x Abu Dhabi, UAEWednesday 26 July 2017

Applying the Allardeechee Hypothesis

This week was not the first time Sam Allardyce has espoused the theory that if his name were pronounced “Allardeechee” his genius would have been recognised long ago.

West Ham manager Sam Allardyce is quick to point out that his statements and managerial moves may be taken differently if his last name was pronounced
West Ham manager Sam Allardyce is quick to point out that his statements and managerial moves may be taken differently if his last name was pronounced "Allardeechee". Mike Hewitt / Getty Images

Will Batchelor

Sam Allardyce likes his statistics. The West Ham manager would be the first to admit that.

Indeed, he often is the first to admit that. In 83.5 per cent of conversations in which his pioneering use of ProZone is mentioned, Allardyce is the instigator.

In 68.9 per cent of those cases, Big Sam does so within the first three minutes of the conversation – a figure that rises to 93.2 per cent if we consider only conversations that took place after a match he had won.

Fascinating stuff, I’m sure you’ll agree. All the figures come from BlowZone™, my exhaustive and entirely fictional analysis of the hot air spouted by football managers in the English Premier League.

Thanks to BlowZone, I am also able to tell you that this week was not the first time Allardyce has espoused the theory that if his name were pronounced “Allardeechee” – in other words, if he was an exotic foreigner, possibly Italian – his genius would have been recognised long ago.

The Allardeechee Hypothesis has been aired an average 2.7 times per season since Bolton were promoted to the top tier in 2001.

It would have been more, but nobody, including Mr or Mrs Allardeechee themselves, could have hailed him a genius during his spell at Newcastle.

No, not even if he had arrived at matches in an ice cream van, wearing an exquisitely tailored suit, gesticulating wildly and singing O Sole Mio.

Not that I am complaining, you understand.

I love the Allardeechee Hypothesis.

It conjures images of a parallel universe in which the English football establishment drools over this mysterious man from Il Paese Negro (that is the Black Country, in Italian) and his exotic tactics.

“See how Allardeechee refuses to be tethered by traditional notions of using all 11 players,” we would simper, as his goalkeeper once again hoofed the ball to the big lad (Il Colossus) up front.

But why limit ourselves to Allardeechee alone?

With the merest adjustment of inflection, all of England’s plodding, homegrown managers could metamorphose into prized imports.

Take “Alain Pardieu”, for example. Instead of labelling the Newcastle boss a dinosaur, how we would marvel at his Gallic staunchness in refusing to abandon that elegant “quatre-quatre-deux” formation.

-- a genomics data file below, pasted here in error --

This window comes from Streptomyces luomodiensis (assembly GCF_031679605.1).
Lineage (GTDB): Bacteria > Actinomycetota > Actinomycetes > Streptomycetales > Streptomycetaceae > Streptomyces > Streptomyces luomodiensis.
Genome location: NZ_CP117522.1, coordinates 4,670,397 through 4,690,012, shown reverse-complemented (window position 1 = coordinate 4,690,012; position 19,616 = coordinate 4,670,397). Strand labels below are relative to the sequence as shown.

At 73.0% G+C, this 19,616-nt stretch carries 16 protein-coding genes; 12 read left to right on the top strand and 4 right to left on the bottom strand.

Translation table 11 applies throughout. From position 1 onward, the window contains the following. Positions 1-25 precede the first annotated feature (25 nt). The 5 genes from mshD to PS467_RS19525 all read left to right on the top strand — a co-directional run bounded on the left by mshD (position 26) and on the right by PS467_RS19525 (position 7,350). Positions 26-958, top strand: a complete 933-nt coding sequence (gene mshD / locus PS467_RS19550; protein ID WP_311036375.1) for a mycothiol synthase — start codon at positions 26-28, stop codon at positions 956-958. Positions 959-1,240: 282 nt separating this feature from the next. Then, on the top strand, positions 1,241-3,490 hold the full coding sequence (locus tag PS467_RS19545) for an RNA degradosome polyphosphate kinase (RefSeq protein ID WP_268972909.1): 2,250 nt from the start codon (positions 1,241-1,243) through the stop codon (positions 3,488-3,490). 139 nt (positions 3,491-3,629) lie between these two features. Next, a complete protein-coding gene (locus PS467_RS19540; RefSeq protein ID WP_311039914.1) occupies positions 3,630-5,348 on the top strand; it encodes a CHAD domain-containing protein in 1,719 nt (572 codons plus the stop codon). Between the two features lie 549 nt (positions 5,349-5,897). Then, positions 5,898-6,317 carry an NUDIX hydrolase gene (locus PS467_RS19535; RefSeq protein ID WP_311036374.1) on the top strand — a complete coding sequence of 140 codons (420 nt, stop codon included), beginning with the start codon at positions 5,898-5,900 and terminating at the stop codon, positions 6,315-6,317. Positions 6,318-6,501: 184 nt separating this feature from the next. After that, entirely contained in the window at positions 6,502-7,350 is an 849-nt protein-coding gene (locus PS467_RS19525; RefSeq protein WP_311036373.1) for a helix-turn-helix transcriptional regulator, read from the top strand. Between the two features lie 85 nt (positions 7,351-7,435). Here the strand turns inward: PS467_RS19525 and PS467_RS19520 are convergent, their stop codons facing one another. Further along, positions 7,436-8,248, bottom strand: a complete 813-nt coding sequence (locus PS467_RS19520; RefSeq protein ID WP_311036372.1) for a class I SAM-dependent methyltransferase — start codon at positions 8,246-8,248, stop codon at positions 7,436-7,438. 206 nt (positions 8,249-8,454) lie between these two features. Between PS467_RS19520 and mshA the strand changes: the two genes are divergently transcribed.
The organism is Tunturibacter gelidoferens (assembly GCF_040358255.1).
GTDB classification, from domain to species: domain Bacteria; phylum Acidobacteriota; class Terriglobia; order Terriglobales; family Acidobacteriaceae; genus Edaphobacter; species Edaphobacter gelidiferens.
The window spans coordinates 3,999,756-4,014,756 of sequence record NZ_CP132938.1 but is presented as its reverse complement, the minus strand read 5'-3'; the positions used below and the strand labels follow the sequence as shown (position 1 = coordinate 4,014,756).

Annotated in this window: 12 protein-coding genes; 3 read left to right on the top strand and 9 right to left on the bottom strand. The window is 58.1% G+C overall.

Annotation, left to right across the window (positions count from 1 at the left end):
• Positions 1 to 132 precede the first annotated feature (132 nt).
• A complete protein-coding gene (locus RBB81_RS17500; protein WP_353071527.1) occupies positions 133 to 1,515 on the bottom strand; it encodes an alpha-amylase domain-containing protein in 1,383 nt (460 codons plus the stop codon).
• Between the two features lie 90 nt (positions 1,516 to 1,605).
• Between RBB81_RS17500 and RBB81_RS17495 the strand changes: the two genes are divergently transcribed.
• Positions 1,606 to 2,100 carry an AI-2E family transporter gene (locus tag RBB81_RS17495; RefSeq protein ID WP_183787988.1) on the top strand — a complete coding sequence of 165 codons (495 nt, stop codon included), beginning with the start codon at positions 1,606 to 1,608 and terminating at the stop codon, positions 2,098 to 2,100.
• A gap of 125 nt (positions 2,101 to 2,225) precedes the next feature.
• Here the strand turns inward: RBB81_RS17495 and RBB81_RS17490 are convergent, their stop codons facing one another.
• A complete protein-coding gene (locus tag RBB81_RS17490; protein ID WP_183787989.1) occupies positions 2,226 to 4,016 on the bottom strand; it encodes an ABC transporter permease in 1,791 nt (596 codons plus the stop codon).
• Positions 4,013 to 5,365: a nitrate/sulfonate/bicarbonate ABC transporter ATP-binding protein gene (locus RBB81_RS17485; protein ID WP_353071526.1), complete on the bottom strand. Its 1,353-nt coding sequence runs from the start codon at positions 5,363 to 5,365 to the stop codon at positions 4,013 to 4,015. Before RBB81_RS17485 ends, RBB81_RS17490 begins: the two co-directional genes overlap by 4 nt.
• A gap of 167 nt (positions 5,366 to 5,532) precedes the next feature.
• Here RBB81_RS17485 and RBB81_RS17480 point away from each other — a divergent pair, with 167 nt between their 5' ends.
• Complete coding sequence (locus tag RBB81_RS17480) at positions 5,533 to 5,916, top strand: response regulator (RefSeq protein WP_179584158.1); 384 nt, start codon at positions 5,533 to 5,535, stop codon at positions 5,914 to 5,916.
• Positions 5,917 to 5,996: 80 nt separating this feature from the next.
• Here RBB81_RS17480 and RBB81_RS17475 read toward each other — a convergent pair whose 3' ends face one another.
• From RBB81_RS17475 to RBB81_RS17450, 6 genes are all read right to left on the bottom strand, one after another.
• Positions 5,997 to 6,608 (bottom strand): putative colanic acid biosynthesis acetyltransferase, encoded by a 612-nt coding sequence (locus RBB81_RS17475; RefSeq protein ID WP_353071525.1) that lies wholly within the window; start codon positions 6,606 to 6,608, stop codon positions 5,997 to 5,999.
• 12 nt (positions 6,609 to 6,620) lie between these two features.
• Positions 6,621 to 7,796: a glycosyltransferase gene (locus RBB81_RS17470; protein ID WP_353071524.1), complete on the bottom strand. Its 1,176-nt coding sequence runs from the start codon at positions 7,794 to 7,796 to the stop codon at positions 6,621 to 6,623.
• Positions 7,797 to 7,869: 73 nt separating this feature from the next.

Or how about “Harald Redknorpp”. Suddenly, the QPR gaffer’s habit of conducting interviews through his car window would not be a symptom of his wide-boy, duck-and-dive attitude, but a typically Scandinavian insistence on using natural light and materials to create relaxed communal spaces for improved communication.

Sheffield United, Wigan, Huddersfield and Crystal Palace fans would never consider “Schteve Broosh” to be a fly-by-night traitor. They would assume his early club-hopping was a symptom of his liberal, egalitarian Dutch upbringing.

Ex-Peterborough and Birmingham manager Barry Fry would still be in the dug-out as “Ba Ri Fri”.

We would have assumed his habit of throwing crockery was part of some East Asian tea ritual.

As you can see, this idea is a winner and should be adopted by all up-and-coming managers.

Just one word of warning, though: do not try to do the accent, like “Schteve McClaren” did after his spell at Twente.

Because you do not need BlowZone to know that 100 per cent of other managers thought he sounded like an idiot.





While one cannot condone the thuggish behaviour of the Levski Sofia hooligans who literally took the shirt off their new manager’s back – masked men forcibly stripped Ivaylo Petev during his inaugural news conference, prompting his resignation – it does shed much-needed light on a thorny issue.

Namely: what happens to a player or a manager’s branded gear when he leaves a club?

For those who leave with all good wishes, it is not such a problem.

Nobody would begrudge a loyal servant a couple of tracksuits or a cosy padded jacket to take home.

But what about those who walk away in acrimony?

As if it is not bad enough that supporters are left feeling abandoned and humiliated by a man who believes he can do better elsewhere, must we also simply accept the fact that he may soon be wearing our beloved colours to wash his car or paint the spare bedroom?

That just adds insult to injury.

I am not calling for Bulgarian-style public strippings, per se.

However, before a treacherous professional drives off into the sunset, perhaps we could have some kind of obligatory formal ceremony, in which he must hand all branded clothing back to a stone-faced club official.

It would be not unlike that frequently repeated scene in Hollywood movies when the renegade cop is ordered to hand over his badge and gun before slinking off in disgrace.

The main difference, of course, is that most footballers would not continue working for the club on an unofficial basis (perhaps with the help of a grumpy and exasperated but ultimately loyal teammate) until the case is cracked/league title is won.

That is even more reason why they should not be allowed to keep the gear.